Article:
T cells can distinguish between allogeneic major histocompatibility complex products on different cell types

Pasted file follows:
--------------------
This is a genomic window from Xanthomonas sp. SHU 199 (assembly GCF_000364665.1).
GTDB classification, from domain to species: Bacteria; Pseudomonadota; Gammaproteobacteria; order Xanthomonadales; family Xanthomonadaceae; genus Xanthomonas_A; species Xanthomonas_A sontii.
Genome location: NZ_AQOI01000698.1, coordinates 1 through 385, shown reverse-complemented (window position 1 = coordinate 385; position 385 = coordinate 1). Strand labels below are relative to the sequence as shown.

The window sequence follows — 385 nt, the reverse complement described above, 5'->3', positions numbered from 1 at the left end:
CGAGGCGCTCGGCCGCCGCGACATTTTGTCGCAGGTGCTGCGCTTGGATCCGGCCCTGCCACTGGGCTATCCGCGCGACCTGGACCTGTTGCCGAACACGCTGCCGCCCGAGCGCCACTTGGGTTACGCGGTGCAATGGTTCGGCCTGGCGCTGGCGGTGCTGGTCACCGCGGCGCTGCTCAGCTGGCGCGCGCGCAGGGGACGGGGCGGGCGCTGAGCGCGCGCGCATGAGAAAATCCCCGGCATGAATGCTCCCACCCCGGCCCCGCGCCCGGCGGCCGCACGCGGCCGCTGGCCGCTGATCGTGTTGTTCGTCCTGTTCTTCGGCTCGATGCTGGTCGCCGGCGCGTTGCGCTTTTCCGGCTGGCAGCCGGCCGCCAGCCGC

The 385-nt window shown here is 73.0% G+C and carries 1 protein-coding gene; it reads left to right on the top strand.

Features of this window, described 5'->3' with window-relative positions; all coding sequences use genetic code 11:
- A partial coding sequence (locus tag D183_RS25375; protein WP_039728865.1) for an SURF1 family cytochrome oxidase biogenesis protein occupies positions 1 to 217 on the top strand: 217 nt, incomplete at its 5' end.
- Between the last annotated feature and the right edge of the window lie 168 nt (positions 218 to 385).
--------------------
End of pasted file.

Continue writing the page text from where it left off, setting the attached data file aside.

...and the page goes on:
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In the response of T cells to foreign antigens, the ligand for the T cell α/β receptor is presented on a cell surface as a fragment of antigen complexed to one of the membrane molecules encoded in the major histocompatibility complex (MHC)1–5. The receptor apparently interacts via its variable elements (Vβ, Dβ, Jβ, Vα and Jα) with residues within both the antigen and MHC portion of the ligand. The frequency of T cells responding to a conventional antigen plus self MHC is usually quite low, presumably reflecting the relative rarity of receptors with the particular combination of variable elements to match the antigen/MHC ligand. T cells also respond to allogeneic forms of MHC molecules in the absence of added antigen6. In this case the frequency of responding T cells is very high. One hypothesis to explain this observation is that, in the absence of foreign antigen, MHC molecules are complexed to a large array of peptides derived from self-proteins7. In this case the combination of the polymorphic MHC amino acid residues and many different self peptides presents so many possible ligands that the likelihood of recognition by a given T cell receptor is quite high. The recent crystallography experiments which revealed a dramatic binding cleft on the face of a human MHC molecule5 have given impetus to this view, but as yet there is no direct supporting evidence. We have recently described a close association between murine T cell receptors utilizing the Vβ17a element and reactivity to various allogeneic forms of the murine MHC molecule, I-E (ref. 8). In this paper, we show that this I-E ligand is detected on B cells, but not on I-E+ macrophages or fibroblasts expressing a transfected I-E gene. These results strongly suggest a B cell specific product combines with I–E to form the allogeneic ligand for Vβ17a+ receptors and thus support the concept of alloreactivity described above.

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